The morning session featured presentations highlighting the training expectations of graduate students, institutional approaches to reshaping graduate education programs and attributes employers look for when hiring early career scientists. These talks converged on the theme of ensuring that graduate education equips Ph.D. students with the scientific and professional skills they need to be successful in their careers.

After a presentation focusing on assessing the effectiveness of educational innovations, the speakers in the afternoon session described a variety of experiments in graduate education that are currently under way in various settings. The nine innovations featured in this session were augmented by an additional 32 posters presented during the lunch period.

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Webinar on Training Grant Supplements

NIGMS Staff Participating in the February 8 Webinar

Jon Lorsch, Director, NIGMS

Alison Gammie, Director, Division of Training, Workforce Development, and Diversity

Shiva Singh, Chief, Undergraduate and Predoctoral Training Branch, Division of Training, Workforce Development, and Diversity

Kris Willis, Program Director, Division of Genetics and Developmental Biology

Lisa Moeller, Grants Management Officer

UPDATE: To join this meeting, visit Webinar on Administrative Supplements to T32 Grants, PA-16-060 and click “OK.” The site is compatible with mobile devices. For a voice-only presentation, call 1-888-469-2151 from anywhere in the United States or Canada and enter the access code 8911526.

We’ll field your questions about the recently announced Availability of Administrative Supplements to NIGMS Predoctoral Training Grants during a webinar on Monday, Feb. 8, from 3:15-4:15 p.m. EST. Details about how to access the webinar online will be available soon. You can send questions to me ahead of time.

Since announcing this funding opportunity, we’ve received many inquiries. The following points address most of the common questions:

  • The supplement is designed to provide support for the development and implementation of curricular activities aimed at providing graduate students with a strong foundation in research design and methods in areas related to conducting reproducible and rigorous research.
  • To be eligible, your training grant must be active through at least June 30, 2018. Thus, training grants that might have received outstanding priority scores and are expected to be renewed effective July 1, 2016, are NOT eligible.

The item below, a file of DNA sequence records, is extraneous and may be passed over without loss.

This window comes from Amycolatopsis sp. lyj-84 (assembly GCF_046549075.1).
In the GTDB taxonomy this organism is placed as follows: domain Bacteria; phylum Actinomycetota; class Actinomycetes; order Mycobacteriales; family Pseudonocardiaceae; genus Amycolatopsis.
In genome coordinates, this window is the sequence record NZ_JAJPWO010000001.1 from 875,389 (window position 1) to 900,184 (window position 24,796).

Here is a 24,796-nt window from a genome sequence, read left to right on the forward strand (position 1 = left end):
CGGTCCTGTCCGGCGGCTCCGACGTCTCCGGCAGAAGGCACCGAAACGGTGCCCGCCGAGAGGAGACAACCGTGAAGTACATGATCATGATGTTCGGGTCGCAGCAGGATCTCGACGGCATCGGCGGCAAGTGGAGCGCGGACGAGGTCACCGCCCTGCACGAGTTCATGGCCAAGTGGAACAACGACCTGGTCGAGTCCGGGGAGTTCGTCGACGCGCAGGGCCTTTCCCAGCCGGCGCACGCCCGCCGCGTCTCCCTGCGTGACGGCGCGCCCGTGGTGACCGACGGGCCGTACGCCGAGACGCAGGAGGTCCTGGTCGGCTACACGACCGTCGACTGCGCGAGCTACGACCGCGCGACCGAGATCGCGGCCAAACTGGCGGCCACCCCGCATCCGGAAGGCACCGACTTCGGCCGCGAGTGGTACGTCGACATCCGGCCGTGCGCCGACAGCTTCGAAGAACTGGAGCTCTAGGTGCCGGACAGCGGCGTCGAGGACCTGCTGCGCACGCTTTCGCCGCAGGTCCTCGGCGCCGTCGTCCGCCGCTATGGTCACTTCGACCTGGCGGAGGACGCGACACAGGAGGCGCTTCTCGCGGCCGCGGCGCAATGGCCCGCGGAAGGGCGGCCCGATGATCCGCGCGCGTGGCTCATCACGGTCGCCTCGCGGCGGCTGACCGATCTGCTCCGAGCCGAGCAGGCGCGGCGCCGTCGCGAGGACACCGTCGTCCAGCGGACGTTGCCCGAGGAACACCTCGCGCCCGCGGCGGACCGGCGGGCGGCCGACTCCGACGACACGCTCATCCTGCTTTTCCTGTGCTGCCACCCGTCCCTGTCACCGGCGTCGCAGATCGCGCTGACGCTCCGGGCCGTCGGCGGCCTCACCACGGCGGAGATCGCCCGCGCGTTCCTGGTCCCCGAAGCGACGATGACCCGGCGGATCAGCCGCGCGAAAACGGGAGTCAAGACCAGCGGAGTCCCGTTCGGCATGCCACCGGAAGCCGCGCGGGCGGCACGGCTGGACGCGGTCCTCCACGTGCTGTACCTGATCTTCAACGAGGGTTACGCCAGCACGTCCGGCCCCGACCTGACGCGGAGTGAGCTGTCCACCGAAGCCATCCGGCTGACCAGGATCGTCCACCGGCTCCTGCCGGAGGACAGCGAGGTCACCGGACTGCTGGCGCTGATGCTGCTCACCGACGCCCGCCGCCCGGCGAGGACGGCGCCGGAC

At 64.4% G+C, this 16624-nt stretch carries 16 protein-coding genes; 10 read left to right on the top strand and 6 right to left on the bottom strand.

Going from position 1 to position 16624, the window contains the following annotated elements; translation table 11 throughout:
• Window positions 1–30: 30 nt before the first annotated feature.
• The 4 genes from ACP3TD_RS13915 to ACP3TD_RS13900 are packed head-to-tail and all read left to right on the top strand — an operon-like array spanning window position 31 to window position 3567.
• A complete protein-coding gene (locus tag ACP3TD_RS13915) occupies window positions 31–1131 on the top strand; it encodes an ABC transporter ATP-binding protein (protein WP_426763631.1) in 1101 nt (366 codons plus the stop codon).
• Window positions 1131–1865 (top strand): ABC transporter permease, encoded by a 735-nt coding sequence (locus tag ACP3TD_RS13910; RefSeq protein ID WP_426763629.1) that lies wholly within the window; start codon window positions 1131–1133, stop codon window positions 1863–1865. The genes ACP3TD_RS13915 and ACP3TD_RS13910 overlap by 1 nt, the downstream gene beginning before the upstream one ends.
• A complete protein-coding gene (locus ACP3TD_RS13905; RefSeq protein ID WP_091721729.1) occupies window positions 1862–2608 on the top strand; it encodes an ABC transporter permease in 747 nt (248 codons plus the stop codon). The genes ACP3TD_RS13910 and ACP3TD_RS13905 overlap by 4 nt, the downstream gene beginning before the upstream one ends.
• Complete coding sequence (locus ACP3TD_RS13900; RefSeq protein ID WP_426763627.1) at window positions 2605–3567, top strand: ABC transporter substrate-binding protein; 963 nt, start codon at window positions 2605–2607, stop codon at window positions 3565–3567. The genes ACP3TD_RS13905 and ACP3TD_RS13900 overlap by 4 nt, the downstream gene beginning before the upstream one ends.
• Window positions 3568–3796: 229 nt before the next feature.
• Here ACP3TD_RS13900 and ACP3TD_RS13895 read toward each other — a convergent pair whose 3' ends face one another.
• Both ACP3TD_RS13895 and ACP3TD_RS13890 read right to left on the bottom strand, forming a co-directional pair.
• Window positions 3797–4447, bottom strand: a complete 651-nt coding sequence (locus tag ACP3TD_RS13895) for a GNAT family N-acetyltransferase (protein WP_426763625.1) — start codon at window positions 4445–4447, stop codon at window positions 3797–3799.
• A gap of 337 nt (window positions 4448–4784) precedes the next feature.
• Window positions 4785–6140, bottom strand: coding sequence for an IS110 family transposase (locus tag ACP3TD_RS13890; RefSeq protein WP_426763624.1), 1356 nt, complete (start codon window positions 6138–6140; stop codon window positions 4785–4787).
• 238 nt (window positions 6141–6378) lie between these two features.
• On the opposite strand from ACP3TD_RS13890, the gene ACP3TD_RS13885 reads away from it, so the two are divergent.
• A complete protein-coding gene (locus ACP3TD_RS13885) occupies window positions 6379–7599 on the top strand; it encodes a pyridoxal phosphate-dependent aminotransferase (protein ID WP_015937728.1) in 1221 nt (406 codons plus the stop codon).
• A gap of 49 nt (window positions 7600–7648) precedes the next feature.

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Catalyzing the Modernization of Graduate Education

A major overhaul of how we educate graduate students in biomedical research is long overdue.

Science has changed dramatically over the past three decades. The amount of information available about biological systems has grown exponentially. New methods allow us to examine the inner workings of cells with unprecedented resolution and to generate expansive datasets describing the expression of every mRNA or metabolite in a system. Biomedical research is becoming increasingly interdisciplinary and collaborative, and the questions we seek to answer are more and more complex. Finally, as the scientific enterprise has expanded, Ph.D.s have pursued increasingly diverse careers in the research and development, education and related sectors.

Despite these major changes, we educate Ph.D. students in biomedical research in essentially the same way as we did 25 or more years ago. As Alan Leshner put it in a recent editorial Exit icon in Science magazine, “It is time for the scientific and education communities to take a more fundamental look at how graduate education in science is structured and consider, given the current environment, whether a major reconfiguration of the entire system is needed.”

Problems related to the reproducibility and rigor of scientific studies Exit icon are likely driven in part by the inadequacies of an outdated system for educating our trainees. When nearly any student can sequence hundreds of millions of bases of DNA in a few days, does it make sense that all of our students are not given a significant amount of training in quantitative and computational analyses? And as we delve into more complex biological systems, shouldn’t students be receiving in-depth training in rigorous experimental design and data interpretation before they embark on their thesis work?